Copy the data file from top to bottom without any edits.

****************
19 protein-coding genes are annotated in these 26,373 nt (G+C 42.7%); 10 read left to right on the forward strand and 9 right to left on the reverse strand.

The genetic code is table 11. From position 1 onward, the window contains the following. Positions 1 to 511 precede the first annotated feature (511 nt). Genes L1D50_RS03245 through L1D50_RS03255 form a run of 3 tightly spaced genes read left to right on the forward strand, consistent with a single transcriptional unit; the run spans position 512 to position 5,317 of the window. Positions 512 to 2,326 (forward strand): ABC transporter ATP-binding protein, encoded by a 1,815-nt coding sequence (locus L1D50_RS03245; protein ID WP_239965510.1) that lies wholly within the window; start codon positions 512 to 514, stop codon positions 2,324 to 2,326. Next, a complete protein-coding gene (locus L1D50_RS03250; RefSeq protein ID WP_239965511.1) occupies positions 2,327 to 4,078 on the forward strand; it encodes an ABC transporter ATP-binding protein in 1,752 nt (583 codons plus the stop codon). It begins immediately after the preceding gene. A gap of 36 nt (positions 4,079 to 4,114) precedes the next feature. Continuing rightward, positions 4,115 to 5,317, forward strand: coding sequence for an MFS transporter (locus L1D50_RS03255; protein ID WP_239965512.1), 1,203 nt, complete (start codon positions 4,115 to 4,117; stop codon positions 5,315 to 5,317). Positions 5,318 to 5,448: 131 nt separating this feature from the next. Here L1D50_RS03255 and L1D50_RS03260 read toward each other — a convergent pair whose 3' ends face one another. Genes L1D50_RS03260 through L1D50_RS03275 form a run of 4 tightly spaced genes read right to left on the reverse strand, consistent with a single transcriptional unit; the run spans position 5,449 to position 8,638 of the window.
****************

19 protein-coding genes are annotated in these 26,373 nt (G+C 42.7%); 10 read left to right on the forward strand and 9 right to left on the reverse strand.

The genetic code is table 11. From position 1 onward, the window contains the following. Positions 1 to 511 precede the first annotated feature (511 nt). Genes L1D50_RS03245 through L1D50_RS03255 form a run of 3 tightly spaced genes read left to right on the forward strand, consistent with a single transcriptional unit; the run spans position 512 to position 5,317 of the window. Positions 512 to 2,326 (forward strand): ABC transporter ATP-binding protein, encoded by a 1,815-nt coding sequence (locus L1D50_RS03245; protein ID WP_239965510.1) that lies wholly within the window; start codon positions 512 to 514, stop codon positions 2,324 to 2,326. Next, a complete protein-coding gene (locus L1D50_RS03250; RefSeq protein ID WP_239965511.1) occupies positions 2,327 to 4,078 on the forward strand; it encodes an ABC transporter ATP-binding protein in 1,752 nt (583 codons plus the stop codon). It begins immediately after the preceding gene. A gap of 36 nt (positions 4,079 to 4,114) precedes the next feature. Continuing rightward, positions 4,115 to 5,317, forward strand: coding sequence for an MFS transporter (locus L1D50_RS03255; protein ID WP_239965512.1), 1,203 nt, complete (start codon positions 4,115 to 4,117; stop codon positions 5,315 to 5,317). Positions 5,318 to 5,448: 131 nt separating this feature from the next. Here L1D50_RS03255 and L1D50_RS03260 read toward each other — a convergent pair whose 3' ends face one another. Genes L1D50_RS03260 through L1D50_RS03275 form a run of 4 tightly spaced genes read right to left on the reverse strand, consistent with a single transcriptional unit; the run spans position 5,449 to position 8,638 of the window.